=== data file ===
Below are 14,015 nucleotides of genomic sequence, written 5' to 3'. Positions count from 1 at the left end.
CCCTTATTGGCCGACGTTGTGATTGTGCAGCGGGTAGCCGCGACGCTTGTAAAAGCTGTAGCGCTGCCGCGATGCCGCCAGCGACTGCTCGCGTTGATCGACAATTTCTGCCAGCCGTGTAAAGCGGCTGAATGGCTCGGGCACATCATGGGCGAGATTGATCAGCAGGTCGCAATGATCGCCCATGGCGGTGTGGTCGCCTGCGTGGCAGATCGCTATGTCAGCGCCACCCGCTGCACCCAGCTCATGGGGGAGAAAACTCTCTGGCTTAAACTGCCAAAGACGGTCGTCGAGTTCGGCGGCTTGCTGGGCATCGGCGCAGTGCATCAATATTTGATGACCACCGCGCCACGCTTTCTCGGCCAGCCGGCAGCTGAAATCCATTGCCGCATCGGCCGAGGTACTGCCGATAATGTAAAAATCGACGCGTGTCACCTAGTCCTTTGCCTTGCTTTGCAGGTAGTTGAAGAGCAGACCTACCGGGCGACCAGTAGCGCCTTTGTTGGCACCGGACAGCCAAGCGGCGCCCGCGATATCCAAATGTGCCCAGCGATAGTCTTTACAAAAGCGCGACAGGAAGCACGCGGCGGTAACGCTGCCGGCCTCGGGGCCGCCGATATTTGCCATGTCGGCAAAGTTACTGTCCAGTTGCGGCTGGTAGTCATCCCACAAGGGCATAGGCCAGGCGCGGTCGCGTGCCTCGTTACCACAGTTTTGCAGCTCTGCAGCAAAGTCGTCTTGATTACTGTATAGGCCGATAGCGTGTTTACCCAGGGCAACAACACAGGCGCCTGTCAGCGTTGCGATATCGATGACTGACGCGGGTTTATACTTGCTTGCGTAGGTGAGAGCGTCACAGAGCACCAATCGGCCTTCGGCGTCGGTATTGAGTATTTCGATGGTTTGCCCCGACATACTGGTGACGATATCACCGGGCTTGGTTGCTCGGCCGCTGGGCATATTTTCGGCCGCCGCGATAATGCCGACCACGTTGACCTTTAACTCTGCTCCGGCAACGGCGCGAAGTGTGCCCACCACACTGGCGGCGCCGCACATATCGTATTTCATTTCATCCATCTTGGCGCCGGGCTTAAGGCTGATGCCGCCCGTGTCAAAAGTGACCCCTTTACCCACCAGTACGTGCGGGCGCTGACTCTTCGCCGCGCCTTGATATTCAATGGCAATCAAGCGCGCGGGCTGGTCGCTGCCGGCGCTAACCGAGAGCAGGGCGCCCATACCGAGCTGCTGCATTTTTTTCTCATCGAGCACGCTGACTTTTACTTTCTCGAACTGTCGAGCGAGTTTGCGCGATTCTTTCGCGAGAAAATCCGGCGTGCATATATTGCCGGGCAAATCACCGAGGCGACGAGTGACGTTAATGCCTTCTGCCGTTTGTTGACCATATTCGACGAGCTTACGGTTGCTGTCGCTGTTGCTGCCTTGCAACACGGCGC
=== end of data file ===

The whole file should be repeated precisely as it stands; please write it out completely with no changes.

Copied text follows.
Below are 14,015 nucleotides of genomic sequence, written 5' to 3'. Positions count from 1 at the left end.
CCCTTATTGGCCGACGTTGTGATTGTGCAGCGGGTAGCCGCGACGCTTGTAAAAGCTGTAGCGCTGCCGCGATGCCGCCAGCGACTGCTCGCGTTGATCGACAATTTCTGCCAGCCGTGTAAAGCGGCTGAATGGCTCGGGCACATCATGGGCGAGATTGATCAGCAGGTCGCAATGATCGCCCATGGCGGTGTGGTCGCCTGCGTGGCAGATCGCTATGTCAGCGCCACCCGCTGCACCCAGCTCATGGGGGAGAAAACTCTCTGGCTTAAACTGCCAAAGACGGTCGTCGAGTTCGGCGGCTTGCTGGGCATCGGCGCAGTGCATCAATATTTGATGACCACCGCGCCACGCTTTCTCGGCCAGCCGGCAGCTGAAATCCATTGCCGCATCGGCCGAGGTACTGCCGATAATGTAAAAATCGACGCGTGTCACCTAGTCCTTTGCCTTGCTTTGCAGGTAGTTGAAGAGCAGACCTACCGGGCGACCAGTAGCGCCTTTGTTGGCACCGGACAGCCAAGCGGCGCCCGCGATATCCAAATGTGCCCAGCGATAGTCTTTACAAAAGCGCGACAGGAAGCACGCGGCGGTAACGCTGCCGGCCTCGGGGCCGCCGATATTTGCCATGTCGGCAAAGTTACTGTCCAGTTGCGGCTGGTAGTCATCCCACAAGGGCATAGGCCAGGCGCGGTCGCGTGCCTCGTTACCACAGTTTTGCAGCTCTGCAGCAAAGTCGTCTTGATTACTGTATAGGCCGATAGCGTGTTTACCCAGGGCAACAACACAGGCGCCTGTCAGCGTTGCGATATCGATGACTGACGCGGGTTTATACTTGCTTGCGTAGGTGAGAGCGTCACAGAGCACCAATCGGCCTTCGGCGTCGGTATTGAGTATTTCGATGGTTTGCCCCGACATACTGGTGACGATATCACCGGGCTTGGTTGCTCGGCCGCTGGGCATATTTTCGGCCGCCGCGATAATGCCGACCACGTTGACCTTTAACTCTGCTCCGGCAACGGCGCGAAGTGTGCCCACCACACTGGCGGCGCCGCACATATCGTATTTCATTTCATCCATCTTGGCGCCGGGCTTAAGGCTGATGCCGCCCGTGTCAAAAGTGACCCCTTTACCCACCAGTACGTGCGGGCGCTGACTCTTCGCCGCGCCTTGATATTCAATGGCAATCAAGCGCGCGGGCTGGTCGCTGCCGGCGCTAACCGAGAGCAGGGCGCCCATACCGAGCTGCTGCATTTTTTTCTCATCGAGCACGCTGACTTTTACTTTCTCGAACTGTCGAGCGAGTTTGCGCGATTCTTTCGCGAGAAAATCCGGCGTGCATATATTGCCGGGCAAATCACCGAGGCGACGAGTGACGTTAATGCCTTCTGCCGTTTGTTGACCATATTCGACGAGCTTACGGTTGCTGTCGCTGTTGCTGCCTTGCAACACGGCGC